You deserve more than mere co-existence with your romantic partner. You deserve deepening connections (physical and mental) and continuing progress toward common goals. You deserve a partner who’s attuned to your complex mental nooks and crannies — not just attentive to your body parts.

And so does your partner.

Improving relationship communication is a vital part of romantic commitment — and it’s an ongoing process. Every partnership could benefit from some guidance from time to time. That’s where sex therapy comes in—but it can also be helpful just reading about communication techniques and practicing them together.

How effective partnerships avoid common pitfalls

Ron Swanson’s Relationship Therapy
Ron Swanson’s Relationship Therapy

Originally published on

Communication is hard. We have this beautiful and sprawling language evolved through centuries of interaction — but it’s still entirely insufficient for expressing the complex web of thoughts, emotions, and experiences that make up human consciousness.

Every one of us is the result of uncountable tiny experiences that sculpt who we are; through years of listening, speaking, and feeling. Because of that, every string of words means something slightly different to each individual. Even when we choose all the right words to say what we mean…the recipient hears them somewhat differently.

If we’re not careful, that…

How black writers shed light on America — if we read them

(Originally published in Clarion Magazine)

Poet Aaron Coleman reading “On Surrender”

Back in 2016 when the US was on the precipice of electing as president a human airsick-bag full of all the worst distillates of American rot, a feisty little press called Button Poetry sent me a review copy of St. Trigger, the prize-winning chapbook by emerging poet Aaron Coleman.

It must be said, I am by no means qualified to write poetry reviews — prose has always been my language and my cage. Even when I endeavor to read important poetry and nonfiction I always keep a novel on the side.

Fortunately St. Trigger had…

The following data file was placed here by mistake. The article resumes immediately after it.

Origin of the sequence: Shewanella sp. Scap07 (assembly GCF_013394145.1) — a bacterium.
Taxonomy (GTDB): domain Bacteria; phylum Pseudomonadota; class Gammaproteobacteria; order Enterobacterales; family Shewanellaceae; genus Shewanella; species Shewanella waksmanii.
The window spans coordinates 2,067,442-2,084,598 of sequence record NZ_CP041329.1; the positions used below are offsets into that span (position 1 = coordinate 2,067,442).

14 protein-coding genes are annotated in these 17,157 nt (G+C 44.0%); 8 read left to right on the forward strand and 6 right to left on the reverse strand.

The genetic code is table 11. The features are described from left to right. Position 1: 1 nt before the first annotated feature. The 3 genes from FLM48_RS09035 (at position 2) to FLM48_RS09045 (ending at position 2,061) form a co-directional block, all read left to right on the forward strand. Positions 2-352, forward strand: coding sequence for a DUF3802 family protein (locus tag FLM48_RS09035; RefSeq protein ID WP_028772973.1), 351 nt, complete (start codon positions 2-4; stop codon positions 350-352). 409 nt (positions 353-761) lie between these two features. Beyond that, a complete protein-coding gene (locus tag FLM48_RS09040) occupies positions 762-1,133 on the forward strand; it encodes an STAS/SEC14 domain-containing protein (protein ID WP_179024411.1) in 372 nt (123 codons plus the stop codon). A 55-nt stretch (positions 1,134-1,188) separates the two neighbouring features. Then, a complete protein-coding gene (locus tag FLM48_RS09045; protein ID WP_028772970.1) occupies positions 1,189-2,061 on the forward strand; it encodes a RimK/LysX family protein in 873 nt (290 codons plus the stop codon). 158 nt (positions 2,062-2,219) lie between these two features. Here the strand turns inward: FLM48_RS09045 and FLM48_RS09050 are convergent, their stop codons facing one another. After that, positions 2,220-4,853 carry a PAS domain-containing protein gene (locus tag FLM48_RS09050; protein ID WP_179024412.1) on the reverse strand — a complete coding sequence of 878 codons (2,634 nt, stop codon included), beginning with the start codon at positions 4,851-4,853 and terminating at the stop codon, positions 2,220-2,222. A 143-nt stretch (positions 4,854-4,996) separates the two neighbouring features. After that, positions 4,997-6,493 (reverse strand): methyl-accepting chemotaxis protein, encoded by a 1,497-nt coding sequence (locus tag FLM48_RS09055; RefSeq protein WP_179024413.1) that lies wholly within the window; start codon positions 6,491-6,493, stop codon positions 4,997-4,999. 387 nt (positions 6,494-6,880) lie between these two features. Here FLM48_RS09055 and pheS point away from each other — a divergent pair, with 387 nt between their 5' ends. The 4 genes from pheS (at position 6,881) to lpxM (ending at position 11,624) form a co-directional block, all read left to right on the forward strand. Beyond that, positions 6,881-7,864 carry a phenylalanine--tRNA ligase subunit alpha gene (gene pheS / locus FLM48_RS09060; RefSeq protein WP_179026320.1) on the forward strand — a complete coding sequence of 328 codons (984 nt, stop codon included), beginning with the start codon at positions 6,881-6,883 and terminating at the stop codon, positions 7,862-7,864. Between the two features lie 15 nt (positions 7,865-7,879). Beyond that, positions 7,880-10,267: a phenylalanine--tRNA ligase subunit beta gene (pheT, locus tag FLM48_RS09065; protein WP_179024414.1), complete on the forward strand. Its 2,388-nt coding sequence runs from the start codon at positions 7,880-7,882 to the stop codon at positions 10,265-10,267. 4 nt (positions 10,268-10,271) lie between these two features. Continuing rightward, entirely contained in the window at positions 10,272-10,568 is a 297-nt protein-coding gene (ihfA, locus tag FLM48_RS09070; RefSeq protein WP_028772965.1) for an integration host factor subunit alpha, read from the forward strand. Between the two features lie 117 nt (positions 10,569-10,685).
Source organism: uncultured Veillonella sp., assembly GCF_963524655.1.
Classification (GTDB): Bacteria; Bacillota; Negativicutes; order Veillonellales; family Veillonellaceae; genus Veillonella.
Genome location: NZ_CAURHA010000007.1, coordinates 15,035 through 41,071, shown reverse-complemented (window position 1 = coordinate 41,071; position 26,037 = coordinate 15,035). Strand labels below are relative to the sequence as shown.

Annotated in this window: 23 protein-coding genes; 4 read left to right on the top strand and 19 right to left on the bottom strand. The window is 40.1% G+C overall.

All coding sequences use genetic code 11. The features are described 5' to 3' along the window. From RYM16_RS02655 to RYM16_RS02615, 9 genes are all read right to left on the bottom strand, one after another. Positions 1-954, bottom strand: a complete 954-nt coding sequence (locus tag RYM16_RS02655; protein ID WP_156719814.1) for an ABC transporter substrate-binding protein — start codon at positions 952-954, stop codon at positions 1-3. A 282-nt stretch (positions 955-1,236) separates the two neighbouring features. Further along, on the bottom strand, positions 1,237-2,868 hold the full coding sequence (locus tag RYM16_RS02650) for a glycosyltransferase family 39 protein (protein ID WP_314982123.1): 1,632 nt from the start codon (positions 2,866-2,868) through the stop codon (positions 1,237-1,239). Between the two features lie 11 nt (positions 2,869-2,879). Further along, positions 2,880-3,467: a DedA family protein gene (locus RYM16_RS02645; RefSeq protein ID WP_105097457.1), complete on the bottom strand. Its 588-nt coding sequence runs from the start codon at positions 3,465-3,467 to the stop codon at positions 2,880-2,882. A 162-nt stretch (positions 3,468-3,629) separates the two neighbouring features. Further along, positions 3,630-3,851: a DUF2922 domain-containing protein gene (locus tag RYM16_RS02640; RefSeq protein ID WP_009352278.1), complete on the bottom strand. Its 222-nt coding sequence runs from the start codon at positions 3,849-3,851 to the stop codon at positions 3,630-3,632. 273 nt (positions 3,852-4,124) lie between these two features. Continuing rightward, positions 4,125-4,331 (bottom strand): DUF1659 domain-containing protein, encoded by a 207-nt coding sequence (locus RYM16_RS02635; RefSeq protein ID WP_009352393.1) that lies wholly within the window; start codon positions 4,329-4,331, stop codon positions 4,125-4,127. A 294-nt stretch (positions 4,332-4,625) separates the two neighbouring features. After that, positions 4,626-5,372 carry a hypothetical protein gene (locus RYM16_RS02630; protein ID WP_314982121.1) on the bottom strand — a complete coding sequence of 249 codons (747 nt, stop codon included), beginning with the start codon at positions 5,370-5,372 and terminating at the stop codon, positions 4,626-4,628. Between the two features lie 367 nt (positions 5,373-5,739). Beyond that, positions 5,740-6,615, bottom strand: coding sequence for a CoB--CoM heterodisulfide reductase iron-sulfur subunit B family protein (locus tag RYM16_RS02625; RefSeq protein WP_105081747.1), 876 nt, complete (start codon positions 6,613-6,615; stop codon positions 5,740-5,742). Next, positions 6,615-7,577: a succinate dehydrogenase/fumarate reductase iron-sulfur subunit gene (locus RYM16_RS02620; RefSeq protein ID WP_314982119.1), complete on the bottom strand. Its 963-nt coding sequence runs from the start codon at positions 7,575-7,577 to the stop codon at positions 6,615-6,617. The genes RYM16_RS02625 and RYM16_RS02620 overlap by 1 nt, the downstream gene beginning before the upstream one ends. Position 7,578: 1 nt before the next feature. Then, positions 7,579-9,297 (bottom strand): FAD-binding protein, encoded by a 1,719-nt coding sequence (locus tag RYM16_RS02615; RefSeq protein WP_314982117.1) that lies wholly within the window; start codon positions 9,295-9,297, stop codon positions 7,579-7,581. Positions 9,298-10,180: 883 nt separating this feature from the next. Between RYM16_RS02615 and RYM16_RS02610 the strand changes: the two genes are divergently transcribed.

6 sex tech innovations changing the pleasure game

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Originally published on

Like it or not the digital age is here to stay — and with it comes extraordinary advances in sex tech. From VR pornography to wifi sex toys to whatever comes next…it’s time for couples to start talking about boundaries and expectations regarding sex tech and fidelity.

The thrusting point of sex tech innovation

Sex tech has always represented a driving force in innovation and occupied a significant slice of the economy. From sheepgut condoms to Victorian “hysteria-relief machines” to the first sepia photograph of a naked ankle sold for two bits.

Yet somehow as a society we’ve been unable to talk candidly…

How taboo and shame disempower personal freedom

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Originally published on

The zoo was packed.

One of those days where every school nearby had the same good idea. Blue sky, not too warm. Almost lunchtime. A dozen 6th graders pressing their noses to the glass watching a lemur sunning himself spreadeagled on the grass beyond. Waiting for one last group of classmates to return.

Then a shriek erupted to a shrill chorus of horrified and nervous kid laughter—

Sure enough the lemur had sat up against a log with his legs splayed, both little hands tugging greedily for all he was worth.

The faces of the parent…

Paul Blumer

I write about sex, mental health, and other human entanglements |